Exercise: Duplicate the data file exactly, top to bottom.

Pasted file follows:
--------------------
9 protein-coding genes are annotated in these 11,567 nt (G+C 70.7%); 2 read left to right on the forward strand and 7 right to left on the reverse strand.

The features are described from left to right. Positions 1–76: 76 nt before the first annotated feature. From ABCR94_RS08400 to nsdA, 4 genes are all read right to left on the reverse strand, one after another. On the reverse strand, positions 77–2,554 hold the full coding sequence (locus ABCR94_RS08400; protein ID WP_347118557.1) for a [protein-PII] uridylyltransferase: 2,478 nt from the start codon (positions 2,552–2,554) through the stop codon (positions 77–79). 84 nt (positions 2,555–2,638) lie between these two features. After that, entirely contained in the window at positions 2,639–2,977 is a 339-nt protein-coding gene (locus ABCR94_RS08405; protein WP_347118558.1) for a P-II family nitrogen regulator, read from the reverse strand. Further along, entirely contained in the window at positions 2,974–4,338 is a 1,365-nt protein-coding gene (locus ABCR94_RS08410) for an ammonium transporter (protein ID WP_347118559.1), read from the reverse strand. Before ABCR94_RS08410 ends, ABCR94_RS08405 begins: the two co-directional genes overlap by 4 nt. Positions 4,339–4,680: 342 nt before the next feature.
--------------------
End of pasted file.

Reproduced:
9 protein-coding genes are annotated in these 11,567 nt (G+C 70.7%); 2 read left to right on the forward strand and 7 right to left on the reverse strand.

The features are described from left to right. Positions 1–76: 76 nt before the first annotated feature. From ABCR94_RS08400 to nsdA, 4 genes are all read right to left on the reverse strand, one after another. On the reverse strand, positions 77–2,554 hold the full coding sequence (locus ABCR94_RS08400; protein ID WP_347118557.1) for a [protein-PII] uridylyltransferase: 2,478 nt from the start codon (positions 2,552–2,554) through the stop codon (positions 77–79). 84 nt (positions 2,555–2,638) lie between these two features. After that, entirely contained in the window at positions 2,639–2,977 is a 339-nt protein-coding gene (locus ABCR94_RS08405; protein WP_347118558.1) for a P-II family nitrogen regulator, read from the reverse strand. Further along, entirely contained in the window at positions 2,974–4,338 is a 1,365-nt protein-coding gene (locus ABCR94_RS08410) for an ammonium transporter (protein ID WP_347118559.1), read from the reverse strand. Before ABCR94_RS08410 ends, ABCR94_RS08405 begins: the two co-directional genes overlap by 4 nt. Positions 4,339–4,680: 342 nt before the next feature.